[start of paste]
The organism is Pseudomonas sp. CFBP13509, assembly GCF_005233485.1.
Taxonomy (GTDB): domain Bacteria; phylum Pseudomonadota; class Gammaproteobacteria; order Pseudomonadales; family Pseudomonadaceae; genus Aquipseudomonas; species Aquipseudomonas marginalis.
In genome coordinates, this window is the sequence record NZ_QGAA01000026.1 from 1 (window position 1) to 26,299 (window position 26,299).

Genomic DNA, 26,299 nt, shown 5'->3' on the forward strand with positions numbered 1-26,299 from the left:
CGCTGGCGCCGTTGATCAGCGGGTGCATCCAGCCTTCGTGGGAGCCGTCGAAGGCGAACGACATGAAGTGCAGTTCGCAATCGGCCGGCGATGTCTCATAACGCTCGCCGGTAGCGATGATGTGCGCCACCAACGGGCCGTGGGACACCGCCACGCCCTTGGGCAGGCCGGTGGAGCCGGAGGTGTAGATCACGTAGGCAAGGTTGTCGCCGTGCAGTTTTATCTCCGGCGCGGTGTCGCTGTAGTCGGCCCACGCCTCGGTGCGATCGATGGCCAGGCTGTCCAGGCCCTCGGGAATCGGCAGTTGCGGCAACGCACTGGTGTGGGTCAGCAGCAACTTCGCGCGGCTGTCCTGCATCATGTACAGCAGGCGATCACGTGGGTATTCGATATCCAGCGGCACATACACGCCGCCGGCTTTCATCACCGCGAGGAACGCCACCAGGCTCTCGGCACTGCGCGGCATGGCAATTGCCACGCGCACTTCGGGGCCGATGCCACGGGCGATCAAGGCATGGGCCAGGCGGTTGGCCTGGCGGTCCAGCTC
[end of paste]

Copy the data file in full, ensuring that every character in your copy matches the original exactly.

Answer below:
The organism is Pseudomonas sp. CFBP13509, assembly GCF_005233485.1.
Taxonomy (GTDB): domain Bacteria; phylum Pseudomonadota; class Gammaproteobacteria; order Pseudomonadales; family Pseudomonadaceae; genus Aquipseudomonas; species Aquipseudomonas marginalis.
In genome coordinates, this window is the sequence record NZ_QGAA01000026.1 from 1 (window position 1) to 26,299 (window position 26,299).

Genomic DNA, 26,299 nt, shown 5'->3' on the forward strand with positions numbered 1-26,299 from the left:
CGCTGGCGCCGTTGATCAGCGGGTGCATCCAGCCTTCGTGGGAGCCGTCGAAGGCGAACGACATGAAGTGCAGTTCGCAATCGGCCGGCGATGTCTCATAACGCTCGCCGGTAGCGATGATGTGCGCCACCAACGGGCCGTGGGACACCGCCACGCCCTTGGGCAGGCCGGTGGAGCCGGAGGTGTAGATCACGTAGGCAAGGTTGTCGCCGTGCAGTTTTATCTCCGGCGCGGTGTCGCTGTAGTCGGCCCACGCCTCGGTGCGATCGATGGCCAGGCTGTCCAGGCCCTCGGGAATCGGCAGTTGCGGCAACGCACTGGTGTGGGTCAGCAGCAACTTCGCGCGGCTGTCCTGCATCATGTACAGCAGGCGATCACGTGGGTATTCGATATCCAGCGGCACATACACGCCGCCGGCTTTCATCACCGCGAGGAACGCCACCAGGCTCTCGGCACTGCGCGGCATGGCAATTGCCACGCGCACTTCGGGGCCGATGCCACGGGCGATCAAGGCATGGGCCAGGCGGTTGGCCTGGCGGTCCAGCTC